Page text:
Electronic trading the new normal in Saudi Arabia

The number of e-commerce users in Saudi Arabia reached 12.5 million by 2017. (Shutterstock)
Updated 05 November 2018

Electronic trading the new normal in Saudi Arabia

  • Saudi Arabia promotes e-commerce for small traders
  • Maroof business-registered users have  increased to 20,000

RIYADH: The number of online stores registered on Maroof has increased to 20,000 in 15 diversified activities, according to a Ministry of Commerce and Investment 2018 third quarter report.  

The Maroof platform is an initiative that began in April 2016 to support e-commerce in the Kingdom under the supervision of the Ministry of Commerce with the cooperation of Thiqah Business Services as a developer and operator. 

The platform is to ease concerns about payment protection and authenticity of products while shopping online. All brands listed on Maroof comply with Saudi trading rules and regulations, and electronic store sellers are accredited. 

The platform also helps to enhance the quality of e-store services through customer feedback and evaluation, and electronic store owners find that Maroof's free service provides a better opportunity for attracting traffic and sales. 

The top-rated electronic shop on Maroof Nicenesa.com, led by CEO Omar Al-Olayan, answered the question: How did enlisting in Maroof platform influence the growth of your e-shop?

“Gaining the trust of clients in purchasing original products is an essential and valuable factor that the Maroof platform provides us with,” Al-Olayan said. “The initial probability of customers’ purchase before Maroof was 30 percent, and after the addition of Maroof credibility, the rate ratio increased up to 80 percent.” 

Given the increases in the number of registered businesses, it reflects the confidence of both seller and buyers in governmental services such as the Maroof platform to differentiate credible sellers from not-credible ones. This helps to create a healthy business environment that encourages small e-shops growth to achieve the Vision 2030 objective of reaching 35 percent of SME participation in GDP. 

If Maroof continues its implementation of Ministry of Comerce and Investment regulations that protects consumers’ rights, it will encourage the rise of new startups, and escalate the growth of small electronic businesses in Saudi Arabia.

E-commerce has become an integral part of daily life, and according to a report by the Communications and Information Technology Commission (CITC), Saudi Arabia’s business-to-consumer e-commerce spending was estimated at SR29.7 billion ($7.9 billion) in 2016, making the country one of the largest e-commerce markets in the Middle East and North African (MENA) region. 

Forbes Middle East reported that the number of e-commerce users in Saudi Arabia had reached 12.5 million by 2017, and the number is expected to increase to about 12.4 percent by 2020.

In spite of the challenges that face any online store — such as logistics management — Saudis are ready to engage in e-commerce as it has much growth potential, especially with new IT infrastructure that enables the escalation of small businesses through growing organic traffic and selling their products in the MENA region.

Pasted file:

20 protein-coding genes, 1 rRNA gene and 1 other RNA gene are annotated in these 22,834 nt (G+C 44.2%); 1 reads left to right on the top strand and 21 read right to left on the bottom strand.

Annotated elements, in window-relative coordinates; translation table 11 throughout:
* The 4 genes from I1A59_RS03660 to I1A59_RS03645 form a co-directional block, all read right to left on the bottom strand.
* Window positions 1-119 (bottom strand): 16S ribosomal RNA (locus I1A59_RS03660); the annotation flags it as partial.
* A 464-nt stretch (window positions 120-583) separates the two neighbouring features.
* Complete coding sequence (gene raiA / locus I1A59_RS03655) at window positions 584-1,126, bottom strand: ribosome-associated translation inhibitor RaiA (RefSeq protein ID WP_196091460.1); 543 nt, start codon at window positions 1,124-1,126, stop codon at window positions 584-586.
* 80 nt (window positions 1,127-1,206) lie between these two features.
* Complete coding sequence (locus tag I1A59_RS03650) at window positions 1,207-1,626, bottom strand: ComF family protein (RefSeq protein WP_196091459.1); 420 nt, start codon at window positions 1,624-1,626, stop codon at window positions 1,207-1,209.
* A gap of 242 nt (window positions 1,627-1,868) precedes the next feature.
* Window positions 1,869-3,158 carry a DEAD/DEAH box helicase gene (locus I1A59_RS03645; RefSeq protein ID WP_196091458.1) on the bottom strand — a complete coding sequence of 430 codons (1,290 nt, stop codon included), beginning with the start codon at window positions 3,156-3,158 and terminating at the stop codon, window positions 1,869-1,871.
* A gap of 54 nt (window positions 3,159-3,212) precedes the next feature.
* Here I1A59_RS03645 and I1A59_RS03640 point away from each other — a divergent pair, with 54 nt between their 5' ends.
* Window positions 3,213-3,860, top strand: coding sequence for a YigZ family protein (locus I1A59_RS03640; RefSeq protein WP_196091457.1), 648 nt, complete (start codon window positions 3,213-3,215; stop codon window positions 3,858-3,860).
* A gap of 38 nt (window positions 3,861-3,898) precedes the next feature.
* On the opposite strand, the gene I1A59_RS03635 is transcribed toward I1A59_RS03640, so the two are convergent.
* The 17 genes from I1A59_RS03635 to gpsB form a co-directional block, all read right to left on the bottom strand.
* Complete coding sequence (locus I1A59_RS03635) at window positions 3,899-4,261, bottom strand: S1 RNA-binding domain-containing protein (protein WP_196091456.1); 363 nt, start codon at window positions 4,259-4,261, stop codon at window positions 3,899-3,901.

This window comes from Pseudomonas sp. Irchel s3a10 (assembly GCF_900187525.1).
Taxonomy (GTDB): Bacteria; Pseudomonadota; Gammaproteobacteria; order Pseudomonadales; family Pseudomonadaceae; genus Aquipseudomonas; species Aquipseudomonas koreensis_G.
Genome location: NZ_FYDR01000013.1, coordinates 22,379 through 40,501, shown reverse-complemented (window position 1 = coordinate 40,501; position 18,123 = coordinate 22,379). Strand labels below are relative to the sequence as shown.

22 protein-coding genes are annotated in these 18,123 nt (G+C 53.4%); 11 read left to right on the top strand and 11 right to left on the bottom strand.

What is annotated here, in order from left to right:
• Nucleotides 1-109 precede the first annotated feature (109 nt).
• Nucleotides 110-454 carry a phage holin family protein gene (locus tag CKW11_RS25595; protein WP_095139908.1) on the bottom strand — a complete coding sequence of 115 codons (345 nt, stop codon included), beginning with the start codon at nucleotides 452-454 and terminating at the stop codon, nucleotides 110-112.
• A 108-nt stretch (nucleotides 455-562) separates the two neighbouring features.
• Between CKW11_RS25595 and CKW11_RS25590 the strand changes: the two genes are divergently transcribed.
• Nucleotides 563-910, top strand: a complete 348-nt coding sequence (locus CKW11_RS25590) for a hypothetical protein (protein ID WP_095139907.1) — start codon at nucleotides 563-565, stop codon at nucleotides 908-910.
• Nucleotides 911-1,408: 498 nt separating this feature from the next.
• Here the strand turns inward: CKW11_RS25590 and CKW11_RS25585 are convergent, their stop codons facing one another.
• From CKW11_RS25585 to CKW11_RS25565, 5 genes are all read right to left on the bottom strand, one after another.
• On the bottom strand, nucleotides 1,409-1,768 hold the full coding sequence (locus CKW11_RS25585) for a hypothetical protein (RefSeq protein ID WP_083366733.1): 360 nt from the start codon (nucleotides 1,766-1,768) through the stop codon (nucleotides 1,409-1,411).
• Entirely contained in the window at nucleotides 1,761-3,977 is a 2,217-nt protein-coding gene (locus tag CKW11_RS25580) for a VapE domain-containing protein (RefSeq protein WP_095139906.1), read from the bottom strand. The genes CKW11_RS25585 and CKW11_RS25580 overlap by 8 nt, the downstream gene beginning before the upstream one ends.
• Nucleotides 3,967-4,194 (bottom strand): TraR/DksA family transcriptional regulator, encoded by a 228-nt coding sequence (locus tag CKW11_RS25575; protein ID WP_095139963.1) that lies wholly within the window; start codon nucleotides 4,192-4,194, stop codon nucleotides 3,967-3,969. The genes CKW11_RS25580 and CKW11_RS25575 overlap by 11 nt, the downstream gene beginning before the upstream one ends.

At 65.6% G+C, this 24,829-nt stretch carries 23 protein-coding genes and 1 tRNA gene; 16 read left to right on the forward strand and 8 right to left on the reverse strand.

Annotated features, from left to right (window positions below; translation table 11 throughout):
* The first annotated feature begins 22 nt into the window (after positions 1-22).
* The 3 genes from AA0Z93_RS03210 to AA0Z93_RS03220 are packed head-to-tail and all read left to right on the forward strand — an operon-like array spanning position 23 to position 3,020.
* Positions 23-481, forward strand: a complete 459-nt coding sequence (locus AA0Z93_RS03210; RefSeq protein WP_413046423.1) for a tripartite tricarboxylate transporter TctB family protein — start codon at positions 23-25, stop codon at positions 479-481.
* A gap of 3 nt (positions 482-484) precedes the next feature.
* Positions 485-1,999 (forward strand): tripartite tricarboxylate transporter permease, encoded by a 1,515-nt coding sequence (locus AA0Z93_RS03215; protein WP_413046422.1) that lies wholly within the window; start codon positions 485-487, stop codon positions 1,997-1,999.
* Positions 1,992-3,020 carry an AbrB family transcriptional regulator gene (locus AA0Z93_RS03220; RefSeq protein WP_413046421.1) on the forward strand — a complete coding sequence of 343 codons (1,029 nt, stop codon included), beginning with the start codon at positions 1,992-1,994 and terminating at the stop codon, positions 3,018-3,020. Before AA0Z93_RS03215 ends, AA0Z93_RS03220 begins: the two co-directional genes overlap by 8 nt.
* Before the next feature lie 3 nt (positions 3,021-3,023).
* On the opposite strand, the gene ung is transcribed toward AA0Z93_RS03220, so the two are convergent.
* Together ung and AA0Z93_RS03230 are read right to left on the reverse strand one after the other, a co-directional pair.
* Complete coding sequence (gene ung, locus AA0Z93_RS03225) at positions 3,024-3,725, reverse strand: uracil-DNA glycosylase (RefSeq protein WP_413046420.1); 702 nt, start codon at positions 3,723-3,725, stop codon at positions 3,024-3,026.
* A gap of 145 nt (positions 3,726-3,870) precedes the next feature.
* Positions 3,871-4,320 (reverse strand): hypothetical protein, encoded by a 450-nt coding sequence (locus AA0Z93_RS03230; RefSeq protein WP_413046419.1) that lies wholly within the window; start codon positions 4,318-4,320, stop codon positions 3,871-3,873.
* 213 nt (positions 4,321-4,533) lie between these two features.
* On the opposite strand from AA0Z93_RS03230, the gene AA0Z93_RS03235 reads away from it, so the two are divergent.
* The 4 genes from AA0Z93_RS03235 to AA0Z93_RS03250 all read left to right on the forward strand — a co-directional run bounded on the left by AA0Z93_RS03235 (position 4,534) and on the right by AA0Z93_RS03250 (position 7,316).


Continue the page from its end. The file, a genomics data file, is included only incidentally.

The initiative of governing e-shops through Maroof will result in a sustainable business economy, which is parallel to another goal of 2030 Vision — of promoting local content and creating a vibrant startup e-commerce ecosystem that encourages the creation of new business models and local opportunities such as SMEs and home-based sellers. 

Saudi public prosecution announces results of investigation into Khashoggi killing

Updated 55 min 2 sec ago

Saudi public prosecution announces results of investigation into Khashoggi killing

RIYADH: Saudi Arabia’s public prosecutor said on Thursday he was seeking the death penalty for five out of 11 suspects charged in the murder of Saudi journalist Jamal Khashoggi.

Khashoggi was killed in the country’s Istanbul consulate on Oct. 2 after a struggle by a lethal injection dose and his body was dismembered and taken out of the building, he told reporters in Riyadh.

The Prosecutor said Khashoggi’s body parts were then handed over to a local Turkish agent outside the consulate grounds, the spokesman said, adding that the drawing of the agent has been prepared and will be handed over to the Turkish authorities.

He said that the head of Khashoggi’s repatriation team was the one who ordered the killing of the victim, adding that the investigations into the whereabouts of the victim’s body are still ongoing.

He noted that the mission of the team was to persuade Khashoggi to return to the kingdom.

The prosecutor said a former adviser had been due to meet the team that was ordered to repatriate journalist Khashoggi, who was killed after efforts to negotiate his return failed.

He added that the ex-advisor had been banned from travelling and remained under investigation, and that the case has been transferred to court while investigations continue.

The prosecutor said Saudi Arabia has requested Turkey to sign a cooperation deal on a probe into the murder of journalist Jamal Khashoggi.

“We have requested the brotherly Turkish authorities to sign a special cooperation mechanism specific to this case in order to provide them with the results of the investigation,” he said, adding that “the public prosecutor is still awaiting a response to these requests.”